9 See also

Prime Ministers in both Republics & Monarchies

[[Kåre WillochEnlarge

[[Kåre Willoch

, Prime Minister of Norway 1981-1986]]

Prime Ministers can be found in both constitutional monarchies (as is the case in the United Kingdom, Norway and Japan), and in republics, where the head of state is an elected or unelected official with varying degrees of real power. This contrasts with a presidential system, where the President (or equivalent) is both the head of state and the head of the government. See also "First Minister", "Premier" which are distinct from "prime minister."

In some presidential or semi-presidential systems such as France, Russia, South Korea or Taiwan the prime minister is an official generally appointed by the President but approved by the legislature and responsible for carrying out the directives of the President and managing the civil service. In these systems, it is possible for the president and the prime minister to be from different political parties if the legislature is controlled by a party different than that of the president. This is a situation which is known as cohabitation.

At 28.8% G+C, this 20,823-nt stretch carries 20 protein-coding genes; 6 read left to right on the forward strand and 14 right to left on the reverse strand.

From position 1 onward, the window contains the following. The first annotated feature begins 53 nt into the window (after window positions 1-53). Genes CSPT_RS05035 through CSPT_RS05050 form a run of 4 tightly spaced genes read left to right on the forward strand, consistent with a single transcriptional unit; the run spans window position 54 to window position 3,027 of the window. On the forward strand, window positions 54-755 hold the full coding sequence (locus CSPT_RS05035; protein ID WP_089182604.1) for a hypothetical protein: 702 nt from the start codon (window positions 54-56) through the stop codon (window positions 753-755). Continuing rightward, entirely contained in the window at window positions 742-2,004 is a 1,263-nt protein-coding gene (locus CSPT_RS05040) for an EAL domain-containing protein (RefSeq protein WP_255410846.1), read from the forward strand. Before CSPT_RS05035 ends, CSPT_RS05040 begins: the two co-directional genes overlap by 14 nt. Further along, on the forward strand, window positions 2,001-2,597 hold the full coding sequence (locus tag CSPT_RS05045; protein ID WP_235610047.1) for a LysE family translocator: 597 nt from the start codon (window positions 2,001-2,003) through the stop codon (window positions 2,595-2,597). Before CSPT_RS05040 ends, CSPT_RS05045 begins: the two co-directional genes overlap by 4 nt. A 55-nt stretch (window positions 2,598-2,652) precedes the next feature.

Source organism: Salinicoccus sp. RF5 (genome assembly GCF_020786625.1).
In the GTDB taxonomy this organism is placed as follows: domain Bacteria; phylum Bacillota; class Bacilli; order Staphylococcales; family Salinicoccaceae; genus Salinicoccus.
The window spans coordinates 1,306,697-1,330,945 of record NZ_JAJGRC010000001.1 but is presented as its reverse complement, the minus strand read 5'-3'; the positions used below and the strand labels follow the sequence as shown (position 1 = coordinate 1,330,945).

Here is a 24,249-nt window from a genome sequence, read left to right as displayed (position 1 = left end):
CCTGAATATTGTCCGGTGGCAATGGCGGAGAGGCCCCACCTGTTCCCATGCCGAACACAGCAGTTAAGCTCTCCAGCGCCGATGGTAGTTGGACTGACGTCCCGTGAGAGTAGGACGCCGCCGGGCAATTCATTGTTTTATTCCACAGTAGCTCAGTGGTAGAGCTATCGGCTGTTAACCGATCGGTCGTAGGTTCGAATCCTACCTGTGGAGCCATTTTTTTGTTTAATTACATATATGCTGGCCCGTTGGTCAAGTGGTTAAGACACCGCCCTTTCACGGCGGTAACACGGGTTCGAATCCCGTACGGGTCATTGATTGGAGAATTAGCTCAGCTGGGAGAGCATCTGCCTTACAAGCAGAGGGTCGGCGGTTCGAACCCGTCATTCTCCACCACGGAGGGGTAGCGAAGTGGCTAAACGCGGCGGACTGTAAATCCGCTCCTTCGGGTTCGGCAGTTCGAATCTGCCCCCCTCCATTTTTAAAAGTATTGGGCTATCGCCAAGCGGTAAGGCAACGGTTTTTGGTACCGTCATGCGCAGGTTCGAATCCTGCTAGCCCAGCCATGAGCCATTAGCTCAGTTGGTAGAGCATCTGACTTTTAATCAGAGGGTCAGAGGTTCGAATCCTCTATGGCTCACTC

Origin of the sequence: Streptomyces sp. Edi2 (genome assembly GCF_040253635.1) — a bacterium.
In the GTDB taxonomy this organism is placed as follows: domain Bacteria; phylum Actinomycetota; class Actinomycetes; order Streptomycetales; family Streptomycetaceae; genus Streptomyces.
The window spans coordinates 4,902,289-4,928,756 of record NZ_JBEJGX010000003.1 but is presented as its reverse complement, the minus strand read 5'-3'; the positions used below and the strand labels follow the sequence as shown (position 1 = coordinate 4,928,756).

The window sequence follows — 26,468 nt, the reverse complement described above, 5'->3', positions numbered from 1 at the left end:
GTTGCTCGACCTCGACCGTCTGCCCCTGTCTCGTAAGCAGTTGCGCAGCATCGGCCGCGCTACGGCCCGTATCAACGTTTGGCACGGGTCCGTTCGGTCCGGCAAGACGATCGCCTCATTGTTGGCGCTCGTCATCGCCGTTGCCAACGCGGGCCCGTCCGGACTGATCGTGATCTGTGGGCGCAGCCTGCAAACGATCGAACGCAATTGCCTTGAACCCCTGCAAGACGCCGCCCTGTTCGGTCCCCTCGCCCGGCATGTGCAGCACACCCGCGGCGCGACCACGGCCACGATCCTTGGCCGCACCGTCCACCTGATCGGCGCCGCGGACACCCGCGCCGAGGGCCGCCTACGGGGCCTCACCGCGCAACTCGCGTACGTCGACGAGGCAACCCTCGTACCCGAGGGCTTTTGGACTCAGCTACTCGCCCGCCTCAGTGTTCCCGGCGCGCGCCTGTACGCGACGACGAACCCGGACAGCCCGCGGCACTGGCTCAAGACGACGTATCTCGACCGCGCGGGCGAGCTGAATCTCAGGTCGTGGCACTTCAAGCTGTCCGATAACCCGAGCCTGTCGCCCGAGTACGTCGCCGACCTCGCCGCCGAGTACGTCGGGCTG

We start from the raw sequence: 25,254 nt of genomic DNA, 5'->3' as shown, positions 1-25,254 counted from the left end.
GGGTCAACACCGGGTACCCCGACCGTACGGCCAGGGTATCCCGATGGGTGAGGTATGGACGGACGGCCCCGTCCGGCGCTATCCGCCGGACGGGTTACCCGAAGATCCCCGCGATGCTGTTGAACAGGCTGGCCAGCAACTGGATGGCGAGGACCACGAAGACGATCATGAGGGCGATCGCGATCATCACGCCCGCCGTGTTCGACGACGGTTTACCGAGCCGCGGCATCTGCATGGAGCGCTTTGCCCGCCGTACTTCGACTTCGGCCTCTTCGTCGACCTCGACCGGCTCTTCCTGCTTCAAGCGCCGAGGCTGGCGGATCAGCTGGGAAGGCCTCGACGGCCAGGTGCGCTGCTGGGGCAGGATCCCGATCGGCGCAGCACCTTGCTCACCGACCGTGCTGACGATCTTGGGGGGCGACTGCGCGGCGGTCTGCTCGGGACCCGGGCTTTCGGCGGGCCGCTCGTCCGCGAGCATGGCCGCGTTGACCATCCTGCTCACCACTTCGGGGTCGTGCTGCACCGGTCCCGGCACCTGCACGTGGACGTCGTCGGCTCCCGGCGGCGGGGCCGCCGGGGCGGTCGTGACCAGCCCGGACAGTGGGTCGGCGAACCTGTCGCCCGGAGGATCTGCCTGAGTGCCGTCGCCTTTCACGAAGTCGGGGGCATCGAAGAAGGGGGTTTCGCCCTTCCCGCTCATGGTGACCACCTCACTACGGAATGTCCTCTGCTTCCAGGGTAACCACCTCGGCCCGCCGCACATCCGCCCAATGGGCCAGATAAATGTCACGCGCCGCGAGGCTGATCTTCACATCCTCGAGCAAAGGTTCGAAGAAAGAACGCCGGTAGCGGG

Method of Entry into Office

In parliamentary systems a prime minister can enter into office by a number of means.

The Prime Minister shall be appointed by the President of the Republic after consultation and with the parties represented in the Assembly of the Republic, due regard being had to the [general] election results.

Though most prime ministers are 'appointed', they are generally if inaccurately described as 'elected'.